What is phishing?
Phishing is one of the most well-known scams on the Internet because many people have suffered from it in recent years.
To explain what this is about, we will refer to three characteristic factors:
- The attack is carried out by means of electronic communications, such as a email, a whatsApp message, an SMS, a phone call and even through platforms such as Wallapop or Vinted.
- The attacker is impersonating a trusted person or entity (impersonation), such as your bank, your phone company or your insurer.
- Its objective is to obtain sensitive personal information to access your credit card. Usually through login credentials where your card is linked or directly by requesting your card numbers.
When the attacker obtains this data, he normally performs three operations:
- Payments with your card.
- Withdraw cash from the ATM.
- Make transfers to your card.
In most cases, it is very difficult to know the identity of the fraudster because these actions usually leave no trace.
Phishing: legal framework
The Royal Decree-Law 19/2018 of 23 November 2018 on Payment Servicestransposed into national law Directive (EU) 2015/2366 of the European Parliament and of the Council of 25 November on Payment Services in the Internal Market.
The aim of this Decree-Law is to generate a safer and more reliable environment for users and to establish a quasi-objective liability framework of the Banking Entity.
In this way, the Payment Services Act imposes the following rights and obligations on payment service users and payment service providers (the banks).
Phishing: obligations of users:
- Use the payment instrument in accordance with the conditions agreed in the contract
- Take reasonable steps to protect your security credentials
- Report any loss, theft, misappropriation, misappropriation or unauthorised use without undue delay.
Phishing: obligations of the provider of the means of payment:
In addition to those stipulated in the contract, it must implement the security measures necessary to ensure the identity of the payer and the authentication of the transaction with the aim of detecting unauthorised or fraudulent payment transactions in time.
The Payment Services Directive (PSD2) obliges banks to ensure that payment orders are made by means of a strong authentication (Arts. 97 and 98).
This means that the transaction must be validated with the personal password -or with a biometric factor such as fingerprint or facial recognition, or with a random key generated for each operation which must be sent to the user to revalidate the operation (two-factor authentication/security).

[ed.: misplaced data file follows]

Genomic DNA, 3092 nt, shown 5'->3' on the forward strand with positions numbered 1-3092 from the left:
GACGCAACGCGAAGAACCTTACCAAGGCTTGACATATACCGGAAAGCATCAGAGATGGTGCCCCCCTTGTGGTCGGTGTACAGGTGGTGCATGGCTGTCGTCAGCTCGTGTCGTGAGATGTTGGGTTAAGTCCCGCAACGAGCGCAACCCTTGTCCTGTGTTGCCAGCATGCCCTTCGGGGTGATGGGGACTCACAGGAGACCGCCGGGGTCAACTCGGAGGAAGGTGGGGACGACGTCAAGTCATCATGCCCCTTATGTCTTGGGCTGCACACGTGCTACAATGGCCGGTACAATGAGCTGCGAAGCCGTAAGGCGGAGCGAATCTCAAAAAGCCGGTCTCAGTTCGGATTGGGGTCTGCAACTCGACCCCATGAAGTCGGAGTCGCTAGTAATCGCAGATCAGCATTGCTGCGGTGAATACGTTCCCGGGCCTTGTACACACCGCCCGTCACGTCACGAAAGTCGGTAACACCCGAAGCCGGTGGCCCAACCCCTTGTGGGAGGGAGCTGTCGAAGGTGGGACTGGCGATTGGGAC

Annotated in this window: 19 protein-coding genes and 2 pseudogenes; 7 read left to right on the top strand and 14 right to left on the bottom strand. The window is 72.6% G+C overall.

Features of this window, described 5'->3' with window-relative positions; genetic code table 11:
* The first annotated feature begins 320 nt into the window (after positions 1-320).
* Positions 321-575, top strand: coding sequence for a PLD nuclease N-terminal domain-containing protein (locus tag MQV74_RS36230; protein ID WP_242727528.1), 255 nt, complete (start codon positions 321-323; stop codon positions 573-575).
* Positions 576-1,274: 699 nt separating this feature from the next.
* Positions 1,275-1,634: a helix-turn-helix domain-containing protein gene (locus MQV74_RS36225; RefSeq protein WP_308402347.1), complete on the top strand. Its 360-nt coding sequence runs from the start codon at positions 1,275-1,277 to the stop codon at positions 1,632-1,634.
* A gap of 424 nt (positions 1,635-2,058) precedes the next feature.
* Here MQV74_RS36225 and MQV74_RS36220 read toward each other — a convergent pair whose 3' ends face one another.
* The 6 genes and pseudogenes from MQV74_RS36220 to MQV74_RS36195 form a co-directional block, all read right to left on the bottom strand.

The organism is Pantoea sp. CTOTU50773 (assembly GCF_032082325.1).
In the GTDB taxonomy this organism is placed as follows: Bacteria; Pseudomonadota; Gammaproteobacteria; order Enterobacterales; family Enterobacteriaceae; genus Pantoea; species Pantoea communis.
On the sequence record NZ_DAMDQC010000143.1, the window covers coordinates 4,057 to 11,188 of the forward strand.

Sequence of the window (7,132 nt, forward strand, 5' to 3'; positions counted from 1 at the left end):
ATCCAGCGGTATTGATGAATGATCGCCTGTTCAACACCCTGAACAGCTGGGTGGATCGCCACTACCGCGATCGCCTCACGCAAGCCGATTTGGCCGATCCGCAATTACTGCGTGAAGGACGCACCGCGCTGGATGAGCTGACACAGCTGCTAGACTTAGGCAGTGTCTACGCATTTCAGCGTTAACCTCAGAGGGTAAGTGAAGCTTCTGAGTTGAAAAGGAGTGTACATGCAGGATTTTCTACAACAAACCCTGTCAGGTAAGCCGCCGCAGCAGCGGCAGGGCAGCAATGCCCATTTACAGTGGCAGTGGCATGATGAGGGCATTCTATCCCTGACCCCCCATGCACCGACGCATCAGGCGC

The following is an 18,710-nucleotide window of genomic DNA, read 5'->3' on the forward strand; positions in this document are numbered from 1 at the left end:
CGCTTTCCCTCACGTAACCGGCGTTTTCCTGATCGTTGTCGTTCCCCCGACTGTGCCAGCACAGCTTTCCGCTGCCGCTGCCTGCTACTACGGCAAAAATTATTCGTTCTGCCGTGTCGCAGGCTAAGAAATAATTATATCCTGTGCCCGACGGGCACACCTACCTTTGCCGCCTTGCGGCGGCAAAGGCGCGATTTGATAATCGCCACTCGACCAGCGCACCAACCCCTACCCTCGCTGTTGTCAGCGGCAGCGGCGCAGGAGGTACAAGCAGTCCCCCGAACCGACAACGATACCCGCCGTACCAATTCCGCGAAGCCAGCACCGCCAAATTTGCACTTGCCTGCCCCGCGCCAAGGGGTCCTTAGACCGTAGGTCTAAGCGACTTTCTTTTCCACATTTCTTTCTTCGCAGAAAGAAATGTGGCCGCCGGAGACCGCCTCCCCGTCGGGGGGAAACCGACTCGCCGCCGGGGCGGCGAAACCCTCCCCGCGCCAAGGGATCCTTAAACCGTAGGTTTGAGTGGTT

Similarly, the entity must be able to detect when authentication elements (personal keys) have been compromised or stolen, block the operation and contact the user to verify whether he or she is doing it.
For the purpose of verifying the transaction, the bank shall make use of, among other factors, the following:
- Analysis of user consumption patterns or habits
- Coordinate cards.
- The authorisation code for certain transactions.
- Notices on the website of operations.
- The concept, the amount and the type of operation.
- Detect which shops are safe.
- The person to whom the operation is addressed.
Can I get my money back if I have been phished?
Having explained the legal framework of Payment Services ActIf the user denies having authorised a transaction, we can conclude that payment transactions are only considered authorised when the payer has given his consent (Art. 36). If the user denies having authorised a transaction, the bank must immediately repay the amount of the transaction to you (Art. 45)unless he proves that the holder has acted fraudulently or with gross negligence when it comes to keeping their security keys.
In this sense, banks argue that voluntarily providing passwords to a phishing scammer constitutes gross negligencefor non-compliance by the holder with his obligation to keep the security keys.
However, according to the Supreme Court, phishing is a scam, which conceptually is a "quite misleading" and therefore "gross negligence" is annulled.
What to do if I have been phished?
The National Cyber Security Institute (INCIBE), indicates that it is important that the moment you become aware that it is a scam, you contact your bank immediately "to cancel any unauthorised payments or our card if necessary".
In this way, the bank will have no objection to refunding you for any transaction after you have reported the phishing attack.
In addition, INCIBE stresses the importance of gathering all possible evidence in order to file a complaint with the State Security Forces and Corps.
However, if you have suffered from this or any other cyber fraud or your bank is not responsible for the attack, do not hesitate to contact us y We will handle your request in the best possible way.